Recommended Posts

 For years I've never had issues but this year, I have a TON of mosquito larvae in my tub.  never really though about it until now, but what do others do to minimize the stagnant water woes ?  maybe I need to use it more often B)

Share this post


Link to post
Share on other sites

Good Morning,

A thin film of Oil, Cooking Oil, Vegetable Oil, Engine Oil, Hydraulic Oil, Special Oil (so Special, it doesn't have a name). They can't put their air pipe through the oil film, Finito!! You get the advantage of a oil film on your quenched parts, so they won't rust!!  Double your pleasure!!!

Neil

Share this post


Link to post
Share on other sites

You definitely want to kill off any mosquito larvae. There's been cases of Eastern equine encephalitis reported this summer. I think eleven cases have been reported with three fatalities in Mass. There's been cases of California encephalitis reported in Michigan.

Pnut

Edited by pnut

Share this post


Link to post
Share on other sites

Why do you have a quench tub?  In my smithing I just normalize stuff.  (As I work HC stuff often, having water around is a bad and evil thing luring you to ruin a piece you have just spent days working on!)

If I need water for spot cooling of mild steel, I fill a bucket with it and carry it out to the forge and when I'm done for the day I pour it onto the roots of the tree that shades the shop.

Back when the typical material forged was very low carbon wrought iron smiths commonly quenched at will; but that's long gone---A-36 sometimes can harden or crack when quenched.

Share this post


Link to post
Share on other sites

I keep a couple 1 gl. milk jugs of water in the shop in case. 

Mosquito control is very effective using garlic oil, a couple drops in a 1/2 wine barrel works a treat.

Frosty The Lucky. 

Share this post


Link to post
Share on other sites

I have a steel barrel that is maybe 10 gallons just outside the door to the shop placed so that it catches rain water off the roof.  To keep the mosquitoes out, I took an old bicycle wheel, removed the tire, stretched some window screen over the rim and put the tire back on to hold the screen in place.  That is the cover and it will still collect the run off from the roof but no critters.  Light and easy to move when needed.

I'm not sure, but I think if your slack tub is inside and out of the sun the mosquitoes may not find it attractive as a potential nursery.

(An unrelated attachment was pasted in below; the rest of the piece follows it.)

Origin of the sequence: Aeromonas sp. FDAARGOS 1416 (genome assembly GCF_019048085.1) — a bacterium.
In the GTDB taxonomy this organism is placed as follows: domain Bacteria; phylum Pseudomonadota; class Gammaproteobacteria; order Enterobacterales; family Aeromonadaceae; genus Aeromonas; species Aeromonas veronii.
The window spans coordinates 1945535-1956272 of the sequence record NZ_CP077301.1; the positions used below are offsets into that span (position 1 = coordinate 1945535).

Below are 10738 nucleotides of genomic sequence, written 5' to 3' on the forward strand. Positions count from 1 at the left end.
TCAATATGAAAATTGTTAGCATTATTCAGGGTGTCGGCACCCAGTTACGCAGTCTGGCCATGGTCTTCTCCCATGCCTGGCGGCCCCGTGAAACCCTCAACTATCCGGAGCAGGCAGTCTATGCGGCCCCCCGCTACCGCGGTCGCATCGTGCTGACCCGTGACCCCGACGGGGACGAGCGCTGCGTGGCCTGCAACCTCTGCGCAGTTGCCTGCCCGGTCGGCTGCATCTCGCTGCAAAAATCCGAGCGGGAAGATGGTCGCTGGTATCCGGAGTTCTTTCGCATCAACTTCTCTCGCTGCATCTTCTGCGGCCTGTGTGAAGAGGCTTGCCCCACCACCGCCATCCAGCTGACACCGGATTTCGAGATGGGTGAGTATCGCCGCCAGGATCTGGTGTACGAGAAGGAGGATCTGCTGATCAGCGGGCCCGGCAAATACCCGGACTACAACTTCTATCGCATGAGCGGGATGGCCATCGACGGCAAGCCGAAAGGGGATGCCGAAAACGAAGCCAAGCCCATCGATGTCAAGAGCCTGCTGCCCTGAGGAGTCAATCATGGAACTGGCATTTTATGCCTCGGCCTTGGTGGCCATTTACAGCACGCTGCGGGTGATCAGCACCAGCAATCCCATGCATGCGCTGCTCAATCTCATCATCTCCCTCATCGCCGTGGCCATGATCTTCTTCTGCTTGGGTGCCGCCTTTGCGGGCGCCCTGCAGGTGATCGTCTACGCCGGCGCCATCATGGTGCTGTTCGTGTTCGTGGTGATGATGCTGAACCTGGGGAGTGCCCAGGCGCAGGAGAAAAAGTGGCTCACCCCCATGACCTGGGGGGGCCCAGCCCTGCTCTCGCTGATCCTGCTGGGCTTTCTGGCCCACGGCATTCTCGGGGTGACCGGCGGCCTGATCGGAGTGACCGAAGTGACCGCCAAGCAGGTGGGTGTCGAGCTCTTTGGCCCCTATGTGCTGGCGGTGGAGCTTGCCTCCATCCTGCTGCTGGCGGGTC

Share this post


Link to post
Share on other sites

I put a little oil in mine, but for some reason that didn’t do the job (maybe not enough). Then my son added a splash of acid. No mosquitos now, but quenched items do rust faster. (Not sure I’d really recommend this method...)

Share this post


Link to post
Share on other sites

Mr. Goods,

Acids accelerate rusting. Acid is not needed to suppress mosquitoes. It probably does not do anything effective.

Putting a very thin layer of oil on top of the water should inhibit mosquitoes.

The oil clogs up the spiracles of the floating mosquito larvae. They float upside down with their butts up and they breath through their hind end. Oil clogs the spiracles and stops breathing. (respiration).

The oil layer need not be thick. Indeed a several molecule thick layer will work.

SLAG.

Share this post


Link to post
Share on other sites

 My tub is an HDPE 40 gallon ? from our fireworks business (bulk Amonium Nitrate) and it does have a lid, now gainfully employed B)  the tub is indoors but ....   

 Thomas, I do most all my work with HR / A36 and it's use as a quench tub is because I'm impatient to let stuff cool, especially when I need to touch it for whatever reason before moving to the next step or make changes. Never had hardening/cracking issues, but now I most certainly will. It also serves as a quench tub for my belt grinder and band saw + welding and torch work.  Nearest hose is 150' away so easier to just have it.

  I like the film of oil as that will help the tongs out as well. 

Share this post


Link to post
Share on other sites

Wonder if dish soap would work on those buggers? The light film of oil should work fine but I hate when my quench water gets an oily film. Sometimes I rinse my hands in my quench tub when they get sooty from handling coal. Then again I never had mosquito larvae in my quench tub. 

(I use the term "quench" tub loosely)

Share this post


Link to post
Share on other sites

Was on the way to work one morning listening to the radio. One of the DJ's said he went to clean out his gutters and there were some standing pools of water trapped in the debris. He could not figure out how that the minnows got on top of his house. Yes, he said he had minnows "a little smaller than a grain of rice" in his gutters. The sad part though was that 3 others on air with him did not correct him. 

I have only gotten mosquito larvae once, a quick spray with WD-40 took care of them. 

I used to get a good build up of slime and algae though but a hunk of copper pipe tossed in took care of that. 

Something that just crossed my mind for both. Pool shock. Anyone know if that would work? I do not go to pools much less ever taken care of one, heck i avoid swimming at all costs, love water like a cat. So i am not familiar with what it does but i know it is supposed to keep the pool clean. Oh and i also know it is chlorine so maybe also some bleach in the water may work. Dont know just a thought.  

Share this post


Link to post
Share on other sites

Pool shock is or was muriatic acid to help balance the chlorine. I think pool shock is more a brand name than a type stuff. 

Dish soap should help drown mosquitoes while laying eggs.